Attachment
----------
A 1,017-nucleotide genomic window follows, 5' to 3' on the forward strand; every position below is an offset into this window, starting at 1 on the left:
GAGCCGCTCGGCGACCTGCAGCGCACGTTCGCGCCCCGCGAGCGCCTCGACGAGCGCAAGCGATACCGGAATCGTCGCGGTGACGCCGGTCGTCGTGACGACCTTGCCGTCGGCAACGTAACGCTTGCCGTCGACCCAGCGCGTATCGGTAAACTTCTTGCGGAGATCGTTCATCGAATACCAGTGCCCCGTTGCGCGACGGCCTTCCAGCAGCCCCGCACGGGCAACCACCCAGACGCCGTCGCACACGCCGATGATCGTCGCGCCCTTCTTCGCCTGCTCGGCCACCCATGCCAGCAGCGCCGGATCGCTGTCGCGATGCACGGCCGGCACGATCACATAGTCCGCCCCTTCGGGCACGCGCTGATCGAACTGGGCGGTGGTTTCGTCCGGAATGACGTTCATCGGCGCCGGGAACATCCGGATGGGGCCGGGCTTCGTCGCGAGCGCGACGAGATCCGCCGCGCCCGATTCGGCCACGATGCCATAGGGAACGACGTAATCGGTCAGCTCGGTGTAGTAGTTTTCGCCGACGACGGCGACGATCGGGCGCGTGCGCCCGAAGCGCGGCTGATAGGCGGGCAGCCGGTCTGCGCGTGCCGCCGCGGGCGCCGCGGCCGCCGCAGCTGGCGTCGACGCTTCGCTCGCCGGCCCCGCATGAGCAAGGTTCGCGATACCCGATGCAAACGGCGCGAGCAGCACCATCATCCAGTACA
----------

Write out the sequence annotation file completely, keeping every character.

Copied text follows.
A 1,017-nucleotide genomic window follows, 5' to 3' on the forward strand; every position below is an offset into this window, starting at 1 on the left:
GAGCCGCTCGGCGACCTGCAGCGCACGTTCGCGCCCCGCGAGCGCCTCGACGAGCGCAAGCGATACCGGAATCGTCGCGGTGACGCCGGTCGTCGTGACGACCTTGCCGTCGGCAACGTAACGCTTGCCGTCGACCCAGCGCGTATCGGTAAACTTCTTGCGGAGATCGTTCATCGAATACCAGTGCCCCGTTGCGCGACGGCCTTCCAGCAGCCCCGCACGGGCAACCACCCAGACGCCGTCGCACACGCCGATGATCGTCGCGCCCTTCTTCGCCTGCTCGGCCACCCATGCCAGCAGCGCCGGATCGCTGTCGCGATGCACGGCCGGCACGATCACATAGTCCGCCCCTTCGGGCACGCGCTGATCGAACTGGGCGGTGGTTTCGTCCGGAATGACGTTCATCGGCGCCGGGAACATCCGGATGGGGCCGGGCTTCGTCGCGAGCGCGACGAGATCCGCCGCGCCCGATTCGGCCACGATGCCATAGGGAACGACGTAATCGGTCAGCTCGGTGTAGTAGTTTTCGCCGACGACGGCGACGATCGGGCGCGTGCGCCCGAAGCGCGGCTGATAGGCGGGCAGCCGGTCTGCGCGTGCCGCCGCGGGCGCCGCGGCCGCCGCAGCTGGCGTCGACGCTTCGCTCGCCGGCCCCGCATGAGCAAGGTTCGCGATACCCGATGCAAACGGCGCGAGCAGCACCATCATCCAGTACA